Many of these ideas not only deal with the state required high stakes assessments but also with so many other tests students are taking on a regular basis. They even apply to routine quizzes and tests the students take as a part of their normal classes. Whenever you have the chance to inform parents and let them know what is happening at your school and in your classroom, you must seize the opportunity. The more and better informed the parents are, the better the outcomes will be for your students. Including and informing the parents helps you gain another ally to help you get students to do their best. 


Finally, after the testing, when the results for all these different assessments are available, make sure the students and parents understand and know exactly how the students did on the test and what that means and what opportunities or ramifications there are for the student. Here is a simple yet very effective technique everyone can easily do to keep all parties informed. I would give students the opportunity to earn 2 – 3 extra credit points after every test by having them fill out a test report! It was quick, easy, and not a lot of extra work but it did keep all parties informed. I would also call and congratulate parents of students who performed at the highest levels on all high stakes testing. I was always amazed at the parents who would say that it was the first time anyone had ever called them from the school to say their child was outstanding and did a superior job on their testing. We MUST remember to recognize those students who perform well on these tests they are required to take.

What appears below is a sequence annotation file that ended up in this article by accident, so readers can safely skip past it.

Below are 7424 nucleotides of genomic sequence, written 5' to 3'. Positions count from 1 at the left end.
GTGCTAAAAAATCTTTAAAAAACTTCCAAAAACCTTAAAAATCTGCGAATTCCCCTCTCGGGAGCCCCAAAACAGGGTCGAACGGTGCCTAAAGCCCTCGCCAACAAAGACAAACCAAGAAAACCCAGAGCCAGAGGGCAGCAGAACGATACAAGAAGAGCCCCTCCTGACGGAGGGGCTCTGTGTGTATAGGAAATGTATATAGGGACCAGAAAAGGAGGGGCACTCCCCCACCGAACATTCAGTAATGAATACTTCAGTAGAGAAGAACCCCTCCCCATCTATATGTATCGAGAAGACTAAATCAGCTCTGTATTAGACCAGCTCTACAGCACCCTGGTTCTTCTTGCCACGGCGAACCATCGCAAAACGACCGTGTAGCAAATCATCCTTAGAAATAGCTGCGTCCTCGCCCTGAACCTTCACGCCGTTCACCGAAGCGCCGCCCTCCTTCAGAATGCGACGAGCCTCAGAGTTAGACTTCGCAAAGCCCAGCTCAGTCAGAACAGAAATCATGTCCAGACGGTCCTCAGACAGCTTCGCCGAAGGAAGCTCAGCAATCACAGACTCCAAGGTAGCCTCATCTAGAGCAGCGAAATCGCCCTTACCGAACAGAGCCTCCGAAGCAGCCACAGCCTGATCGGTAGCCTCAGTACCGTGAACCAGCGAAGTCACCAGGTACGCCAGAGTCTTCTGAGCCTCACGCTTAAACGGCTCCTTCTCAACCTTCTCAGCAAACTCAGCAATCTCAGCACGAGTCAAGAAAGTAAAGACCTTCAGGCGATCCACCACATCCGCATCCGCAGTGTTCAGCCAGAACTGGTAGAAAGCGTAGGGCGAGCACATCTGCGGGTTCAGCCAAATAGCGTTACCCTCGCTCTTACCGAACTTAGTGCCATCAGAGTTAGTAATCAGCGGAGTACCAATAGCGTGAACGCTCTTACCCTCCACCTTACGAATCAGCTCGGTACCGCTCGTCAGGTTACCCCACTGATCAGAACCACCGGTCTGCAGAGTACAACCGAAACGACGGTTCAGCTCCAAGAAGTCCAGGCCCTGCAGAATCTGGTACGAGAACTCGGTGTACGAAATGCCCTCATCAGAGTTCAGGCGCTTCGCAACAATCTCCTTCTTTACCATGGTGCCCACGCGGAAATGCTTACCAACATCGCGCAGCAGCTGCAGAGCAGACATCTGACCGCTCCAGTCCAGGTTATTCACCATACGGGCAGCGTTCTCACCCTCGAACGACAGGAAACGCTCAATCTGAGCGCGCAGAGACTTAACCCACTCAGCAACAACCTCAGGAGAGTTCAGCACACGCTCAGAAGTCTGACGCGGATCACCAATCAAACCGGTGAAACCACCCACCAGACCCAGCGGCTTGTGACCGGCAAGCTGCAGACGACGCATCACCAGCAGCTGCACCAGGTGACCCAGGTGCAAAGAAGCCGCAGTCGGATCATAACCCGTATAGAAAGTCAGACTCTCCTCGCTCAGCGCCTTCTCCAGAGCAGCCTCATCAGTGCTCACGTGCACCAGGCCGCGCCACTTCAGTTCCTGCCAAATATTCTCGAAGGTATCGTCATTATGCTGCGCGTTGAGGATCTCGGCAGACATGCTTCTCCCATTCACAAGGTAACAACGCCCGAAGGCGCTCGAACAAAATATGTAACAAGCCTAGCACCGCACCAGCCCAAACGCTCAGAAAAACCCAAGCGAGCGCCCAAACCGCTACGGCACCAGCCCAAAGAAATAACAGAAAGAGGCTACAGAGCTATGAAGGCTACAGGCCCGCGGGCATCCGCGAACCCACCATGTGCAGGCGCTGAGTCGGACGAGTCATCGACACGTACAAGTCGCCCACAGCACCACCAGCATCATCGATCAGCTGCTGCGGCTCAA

I hope everyone understands what this blog is about. It is about making sure we utilize one of our biggest and sadly often under-utilized assets in the parents and guardians of the students. The more we keep everyone involved the better everyone will be, and the better students will do! It does not take much but it does take a little planning and a little effort to make sure we include, inform, and ask parents to work with their children, doing their part in educating their child! This is an often overlooked but an imperative part of the educational process!